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Last edited 10 Aug 2021
Do you have to comply with Government’s notional building types?
 Do you have to comply with Government’s notional building types?
HVAC strategies are set for a substantial shift next year, as Part L 2021 moves compliance towards the electrification of heat. With Government putting forward their idea of what new homes and buildings may look like, we review how much flexibility you have to create your own design.
 What is a notional building?
A notional building is a theoretical design of a compliant building. It is intended to be an aid to designers, showing how compliance might be achieved. As an aid, it is only providing an applied example and does not mandate certain technologies. So long as a development meets the required performance targets and minimum standards within Part L and other Approved Documents, the strategy used to achieve this can be specified by the building designer and need not mirror those used in the notional building. This grants designers and specifiers greater flexibility to ensure the project uses the best technologies for each individual project and stops industry being locked into a single option.
 Complying with Part L 2021
In 2019, Government launched the consultation for the Future Homes Standard including the proposed 2021 updates to Part L of the Building Regulations for new residential developments. This is expected to become legally enforceable June 2022, with future targets set for a further change in compliance in 2025. As a HVAC manufacture, we have now helped countless developers, housebuilders and consultants understand what these changes mean and the solutions available to them to create a compliant building in the future. We have modelled multiple solution offerings to help you benefit from electrification whilst retaining choice. Whether you’re looking to employ heat pump technology or direct acting panel heaters, we can provide options. Download our guide or request our CPD to find out more about the Future Homes Standard, and how the Building Regulations such as Part L are changing for residential dwellings.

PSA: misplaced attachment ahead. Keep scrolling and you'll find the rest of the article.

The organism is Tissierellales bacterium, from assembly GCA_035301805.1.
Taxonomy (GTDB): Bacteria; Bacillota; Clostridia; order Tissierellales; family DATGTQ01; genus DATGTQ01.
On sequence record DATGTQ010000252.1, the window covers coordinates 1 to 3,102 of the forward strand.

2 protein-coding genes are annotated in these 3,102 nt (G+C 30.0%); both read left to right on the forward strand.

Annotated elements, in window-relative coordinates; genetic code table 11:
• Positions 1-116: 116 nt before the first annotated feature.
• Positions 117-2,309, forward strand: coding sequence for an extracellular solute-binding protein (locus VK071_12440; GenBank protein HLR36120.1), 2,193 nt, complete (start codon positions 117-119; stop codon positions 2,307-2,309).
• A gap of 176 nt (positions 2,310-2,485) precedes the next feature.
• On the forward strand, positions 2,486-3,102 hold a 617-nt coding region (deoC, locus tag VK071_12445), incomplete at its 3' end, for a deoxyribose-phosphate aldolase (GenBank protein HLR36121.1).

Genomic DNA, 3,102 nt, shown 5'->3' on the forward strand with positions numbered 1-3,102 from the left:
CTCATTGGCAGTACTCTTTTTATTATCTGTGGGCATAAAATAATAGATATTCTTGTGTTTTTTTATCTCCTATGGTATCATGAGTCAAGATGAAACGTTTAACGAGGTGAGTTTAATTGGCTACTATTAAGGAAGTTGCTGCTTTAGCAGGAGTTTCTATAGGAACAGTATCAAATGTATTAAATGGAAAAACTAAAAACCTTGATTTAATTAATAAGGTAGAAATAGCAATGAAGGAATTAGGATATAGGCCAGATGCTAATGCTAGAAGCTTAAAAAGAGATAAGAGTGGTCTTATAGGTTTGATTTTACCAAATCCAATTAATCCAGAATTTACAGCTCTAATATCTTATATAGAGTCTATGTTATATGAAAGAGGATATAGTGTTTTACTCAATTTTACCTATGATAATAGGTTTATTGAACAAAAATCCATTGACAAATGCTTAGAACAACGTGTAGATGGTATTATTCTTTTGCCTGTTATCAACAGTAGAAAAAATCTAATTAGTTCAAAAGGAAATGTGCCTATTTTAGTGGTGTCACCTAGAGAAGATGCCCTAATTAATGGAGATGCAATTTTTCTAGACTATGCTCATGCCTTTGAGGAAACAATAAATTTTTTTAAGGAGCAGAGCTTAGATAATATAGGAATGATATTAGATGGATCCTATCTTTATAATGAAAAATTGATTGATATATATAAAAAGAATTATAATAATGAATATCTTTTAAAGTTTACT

--Glen Dimplex Heating & Ventilation 14:51, 10 Aug 2021 (BST)
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